Inspection costs

For each inspection you’ll be charged a minimum of 30 minutes, which costs £127.60.

After that you’ll pay £63.80 for every 15 minutes of an inspector’s time spent on:

  • carrying out the inspection on site
  • associated on site activities

You’ll have to pay in full for every 15 minutes, even if it takes less time. For example, if it takes the inspector 42 minutes to do everything you will pay for 45 minutes.

The time it takes for the inspector to travel to and from the site to conduct the inspection is already included in the fees.

Certificate and laboratory costs

A phytosanitary certificate costs £25.52.

If you ask for an amendment to your phytosanitary certificate, you’ll pay £15.76.

You’ll pay £33.56 for each sample examined by a laboratory.

Application costs

If you submit an export certification application in paper form, rather than using the online eDomero system, you’ll pay an extra fee of £15.76.

Reduced fees

You can apply for the concessionary rate (PDF, 470KB, 1 page) for the first £1,500 (full price value) of APHA services in a financial year if any of the following apply:

  • you’re exporting VAT-exempt goods
  • you’re not registered for VAT and do not need to be registered in that financial year
  • your certified exports were worth less than £5,000 in the last financial year

Exporting from Great Britain to the EU, Switzerland or Liechtenstein, and moving goods to Northern Ireland

All regulated plants and plant products exported from England, Scotland or Wales are subject to import controls.

This could include documentary, identity and physical checks at the EU border.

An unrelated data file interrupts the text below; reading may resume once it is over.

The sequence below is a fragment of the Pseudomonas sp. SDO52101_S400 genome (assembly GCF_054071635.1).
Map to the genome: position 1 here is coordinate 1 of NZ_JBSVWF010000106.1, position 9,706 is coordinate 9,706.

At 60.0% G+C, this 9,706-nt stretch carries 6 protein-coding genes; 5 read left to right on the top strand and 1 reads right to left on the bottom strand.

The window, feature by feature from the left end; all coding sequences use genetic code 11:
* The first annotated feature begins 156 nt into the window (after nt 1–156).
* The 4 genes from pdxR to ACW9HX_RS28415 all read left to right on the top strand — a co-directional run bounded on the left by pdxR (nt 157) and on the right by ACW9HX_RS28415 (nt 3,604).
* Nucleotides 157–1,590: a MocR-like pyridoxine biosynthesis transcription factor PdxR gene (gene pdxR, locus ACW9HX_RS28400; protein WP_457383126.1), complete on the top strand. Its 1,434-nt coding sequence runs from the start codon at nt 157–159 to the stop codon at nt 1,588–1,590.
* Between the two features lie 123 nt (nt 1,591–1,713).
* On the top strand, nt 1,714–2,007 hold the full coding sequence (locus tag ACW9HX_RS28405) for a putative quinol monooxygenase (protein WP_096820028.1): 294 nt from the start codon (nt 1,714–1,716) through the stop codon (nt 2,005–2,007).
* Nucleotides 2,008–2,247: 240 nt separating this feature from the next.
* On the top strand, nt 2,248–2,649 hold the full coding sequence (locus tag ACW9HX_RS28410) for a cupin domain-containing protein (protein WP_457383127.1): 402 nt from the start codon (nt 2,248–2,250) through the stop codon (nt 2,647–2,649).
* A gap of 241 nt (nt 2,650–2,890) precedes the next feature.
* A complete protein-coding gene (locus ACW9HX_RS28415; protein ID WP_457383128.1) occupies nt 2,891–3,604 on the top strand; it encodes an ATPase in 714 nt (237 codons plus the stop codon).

Regulated plants and plant products include:

  • all plants for planting
  • root and tubercle vegetables
  • some common fruits other than fruit preserved by deep freezing
  • cut flowers
  • seeds, and other plant or forest reproductive material
  • leafy vegetables other than vegetables preserved by deep freezing
  • some wood and wood products
  • machinery or vehicles which have been operated for agricultural or forestry purposes

Find out about exporting wood, wood products, bark and wood packaging material.

Read how to apply for plant breeders’ rights and market plant reproductive material, seeds and other propagating material.

Border control posts (BCPs) in the EU

Your goods will need to be exported to an EU BCP, approved to handle plants and plant products in the EU.

Exempt plants and plant products

Exempt plants and plant products do not need plant health controls and so will not be subject to import controls at EU countries or Northern Ireland. You do not need a phytosanitary certificate to export these exempt goods.

These plants and plant products are exempt:

  • pineapple
  • coconut
  • durian
  • bananas
  • grain
  • plant products (such as fruit and vegetables) that have been processed and packaged to the point that they no longer pose a biosecurity risk composite products like nut and seed butters containing processed fruit or vegetables

Exporting high-risk and prohibited plants

You cannot export some high-risk and prohibited goods from Great Britain to the EU and Northern Ireland.

These fall into 2 categories:

High-risk plants